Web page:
What is Engineered Hardwood?
Engineered hardwood floors are made up of layers. The top layer is 100% natural wood, which comes in a variety of species. The bottom layer is also wood. In the middle is a core built from 5 to 7 layers of plywood that crisscross in different directions.
Engineered construction creates a highly stable core that is less likely to expand, contract or shift when exposed to moisture, humidity and temperature. This makes engineered wood flooring a great option in rooms that are subject to moisture (like basements) or over concrete slab and radiant heating systems.
With a few exceptions, engineered wood flooring is available in a wide range of styles, ranging from traditional to specialty designs with features like multi-tonal colors and handcrafted tool markings. Certain looks, such as extra-wide planks, may only be possible with engineered wood. Engineered wood is an excellent choice for areas where solid hardwood cannot be installed, like in basements, over concrete floors or over radiant heating systems. Engineered hardwood flooring has multiple installation options: staple, glue or float, or Lock&Fold technology, available on some products.
Engineered wood can be sanded and refinished several times throughout the life of the floor. If your durability concerns are around moisture, humidity or temperature, engineered is the way to go. Its layered construction provides stability against environmental changes. Premium engineered products come with Armstrong Flooring's best warranty and a Lifetime Finish for superior scratch protection. Engineered has multiple species to choose from: Oak, Maple and Hickory, plus softer species like Birch, Cherry and Walnut, and exotic woods like African Mahogany, Acacia and Tigerwood. At 3/8” to 1/2", engineered wood is slightly thinner than solid hardwood.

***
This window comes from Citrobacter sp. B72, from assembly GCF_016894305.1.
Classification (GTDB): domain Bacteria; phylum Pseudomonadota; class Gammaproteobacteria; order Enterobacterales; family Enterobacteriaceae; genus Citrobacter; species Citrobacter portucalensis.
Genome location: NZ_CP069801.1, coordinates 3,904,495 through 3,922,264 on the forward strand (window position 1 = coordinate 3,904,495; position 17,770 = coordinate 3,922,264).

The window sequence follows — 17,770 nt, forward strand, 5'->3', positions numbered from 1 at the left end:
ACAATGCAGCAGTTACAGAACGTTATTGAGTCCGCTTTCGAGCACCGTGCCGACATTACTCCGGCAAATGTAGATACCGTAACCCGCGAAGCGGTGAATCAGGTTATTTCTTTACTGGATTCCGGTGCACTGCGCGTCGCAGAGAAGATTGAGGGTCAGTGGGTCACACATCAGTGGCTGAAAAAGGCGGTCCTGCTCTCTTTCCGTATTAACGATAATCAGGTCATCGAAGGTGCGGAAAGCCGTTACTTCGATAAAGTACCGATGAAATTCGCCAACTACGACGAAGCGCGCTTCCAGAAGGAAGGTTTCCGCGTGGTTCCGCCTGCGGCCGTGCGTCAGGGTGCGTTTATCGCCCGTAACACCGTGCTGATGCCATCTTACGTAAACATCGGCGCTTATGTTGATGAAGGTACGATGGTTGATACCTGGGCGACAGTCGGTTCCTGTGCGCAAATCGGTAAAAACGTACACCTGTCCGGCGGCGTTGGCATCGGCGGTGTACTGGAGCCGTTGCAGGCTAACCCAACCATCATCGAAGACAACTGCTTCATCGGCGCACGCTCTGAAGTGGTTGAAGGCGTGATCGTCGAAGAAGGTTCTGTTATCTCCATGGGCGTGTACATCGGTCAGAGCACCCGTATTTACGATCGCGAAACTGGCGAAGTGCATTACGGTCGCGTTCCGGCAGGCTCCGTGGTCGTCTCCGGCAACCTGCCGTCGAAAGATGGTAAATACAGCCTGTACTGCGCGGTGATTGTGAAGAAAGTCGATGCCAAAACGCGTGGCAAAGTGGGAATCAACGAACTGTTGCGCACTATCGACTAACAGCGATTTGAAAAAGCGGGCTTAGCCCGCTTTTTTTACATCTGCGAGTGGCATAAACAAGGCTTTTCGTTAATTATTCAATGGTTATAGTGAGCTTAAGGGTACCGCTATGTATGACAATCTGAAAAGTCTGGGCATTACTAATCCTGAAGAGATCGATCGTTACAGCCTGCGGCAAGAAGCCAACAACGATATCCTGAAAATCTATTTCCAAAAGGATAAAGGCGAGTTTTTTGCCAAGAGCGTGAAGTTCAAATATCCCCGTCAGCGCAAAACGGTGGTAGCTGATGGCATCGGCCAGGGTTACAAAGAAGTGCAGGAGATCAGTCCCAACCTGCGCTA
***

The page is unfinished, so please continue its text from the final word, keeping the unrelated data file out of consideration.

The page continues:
Thicker woods are usually available in premium collections. Some engineered floors have a thicker top hardwood layer that allows them to be sanded and refinished several times. Engineered floors can be a good choice if you need a thinner wood for an existing space.
Sometimes, engineered floors can sound more hollow than solid under-foot, but that can be addressed by stapling down the planks instead of floating them. Premium engineered flooring is usually thick enough to look and sound just like "real hardwood."